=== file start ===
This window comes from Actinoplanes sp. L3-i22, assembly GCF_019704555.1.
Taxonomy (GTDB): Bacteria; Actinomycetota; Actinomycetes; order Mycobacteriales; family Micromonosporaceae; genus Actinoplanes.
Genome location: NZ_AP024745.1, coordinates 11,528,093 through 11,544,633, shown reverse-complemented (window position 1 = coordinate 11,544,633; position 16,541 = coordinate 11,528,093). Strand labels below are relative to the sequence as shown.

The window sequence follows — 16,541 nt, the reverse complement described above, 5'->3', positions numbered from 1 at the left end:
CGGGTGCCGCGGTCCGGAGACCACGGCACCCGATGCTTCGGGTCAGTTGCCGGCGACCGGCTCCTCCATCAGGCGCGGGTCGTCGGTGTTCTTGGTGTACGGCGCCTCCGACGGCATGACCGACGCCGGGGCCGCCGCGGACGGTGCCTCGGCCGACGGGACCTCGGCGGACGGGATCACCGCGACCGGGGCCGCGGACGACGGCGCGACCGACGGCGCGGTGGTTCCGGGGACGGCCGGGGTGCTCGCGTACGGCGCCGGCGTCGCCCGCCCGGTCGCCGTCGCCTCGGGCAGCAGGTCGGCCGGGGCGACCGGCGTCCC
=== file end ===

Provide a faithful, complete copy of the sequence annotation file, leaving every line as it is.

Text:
This window comes from Actinoplanes sp. L3-i22, assembly GCF_019704555.1.
Taxonomy (GTDB): Bacteria; Actinomycetota; Actinomycetes; order Mycobacteriales; family Micromonosporaceae; genus Actinoplanes.
Genome location: NZ_AP024745.1, coordinates 11,528,093 through 11,544,633, shown reverse-complemented (window position 1 = coordinate 11,544,633; position 16,541 = coordinate 11,528,093). Strand labels below are relative to the sequence as shown.

The window sequence follows — 16,541 nt, the reverse complement described above, 5'->3', positions numbered from 1 at the left end:
CGGGTGCCGCGGTCCGGAGACCACGGCACCCGATGCTTCGGGTCAGTTGCCGGCGACCGGCTCCTCCATCAGGCGCGGGTCGTCGGTGTTCTTGGTGTACGGCGCCTCCGACGGCATGACCGACGCCGGGGCCGCCGCGGACGGTGCCTCGGCCGACGGGACCTCGGCGGACGGGATCACCGCGACCGGGGCCGCGGACGACGGCGCGACCGACGGCGCGGTGGTTCCGGGGACGGCCGGGGTGCTCGCGTACGGCGCCGGCGTCGCCCGCCCGGTCGCCGTCGCCTCGGGCAGCAGGTCGGCCGGGGCGACCGGCGTCCC